According to Bob Jackson, the Director of Texas AARP, unpaid family caregivers are providing Texas seniors with approximately 3.2 billion hours of care. And that’s just in one year.

Mr. Jackson values those services at approximately $35 billion.

To put that number into perspective, the Kaiser Foundation reports that Texas spends $36.3 billion on all of its Medicaid programs. From that pot, Texas Medicaid covers five in eight nursing home residents. There is no way for the state’s budget to absorb the additional seniors being cared for at home by unpaid family members.

A “typical” caregivers spends more than 20 hours a week caring for his or her loved one. Most often, a woman is providing care. And is providing that care during her “free time” away from a full or part-time job. She is likely part of the 87% of caregivers who are not getting enough sleep.

Faced with so many demands, caregivers often neglect themselves, leading to burnout or compassion fatigue. Professor defines compassion fatigue as “an extreme state of tension and preoccupation with the suffering of those being helped to the degree that it can create a secondary traumatic stress for the helper.” This level of stress and exhaustion simply must be taken seriously.

Caregivers often feel like they cannot take a break from their loved one, but it is essential for their own health that they do. Respite care, which offers caregivers a break while also ensuring proper care of the patient, allows a caregiver time to relax and re-charge. Support groups are also great resources for caregivers, as these groups allow them to know that they are not alone in the issues they are facing. Technology – which often allows the outsourcing of time-consuming chores – can be a blessing for caregivers, simply to add time back into their days.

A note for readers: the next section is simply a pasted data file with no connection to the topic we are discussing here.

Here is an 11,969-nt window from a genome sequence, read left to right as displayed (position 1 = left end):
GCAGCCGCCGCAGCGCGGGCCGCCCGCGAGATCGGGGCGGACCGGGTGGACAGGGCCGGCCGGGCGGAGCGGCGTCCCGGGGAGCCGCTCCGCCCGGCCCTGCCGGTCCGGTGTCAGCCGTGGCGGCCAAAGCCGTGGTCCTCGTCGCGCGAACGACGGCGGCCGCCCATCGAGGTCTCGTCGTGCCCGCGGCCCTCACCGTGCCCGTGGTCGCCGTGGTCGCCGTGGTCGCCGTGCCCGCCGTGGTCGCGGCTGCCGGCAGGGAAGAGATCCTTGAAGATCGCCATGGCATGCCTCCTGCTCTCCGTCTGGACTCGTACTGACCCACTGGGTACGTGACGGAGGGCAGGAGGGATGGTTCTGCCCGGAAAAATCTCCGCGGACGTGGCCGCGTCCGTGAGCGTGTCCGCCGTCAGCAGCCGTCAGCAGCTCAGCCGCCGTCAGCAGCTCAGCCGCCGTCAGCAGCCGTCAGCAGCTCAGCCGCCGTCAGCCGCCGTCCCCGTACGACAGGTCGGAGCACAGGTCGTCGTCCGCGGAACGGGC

Each family situation is different, so there is no one-size-fits-all solution as to how a caregiver can prevent compassion fatigue. The most important thing is that the caregiver prioritizes his or her own health before it is too late.

The Cleveland Clinic offers some tips to help prevent caregiver burnout:

The Federal Government also helps point caregivers toward the support they need:

Mr. Jackson’s article is available here:

View the Kaiser Foundation report here: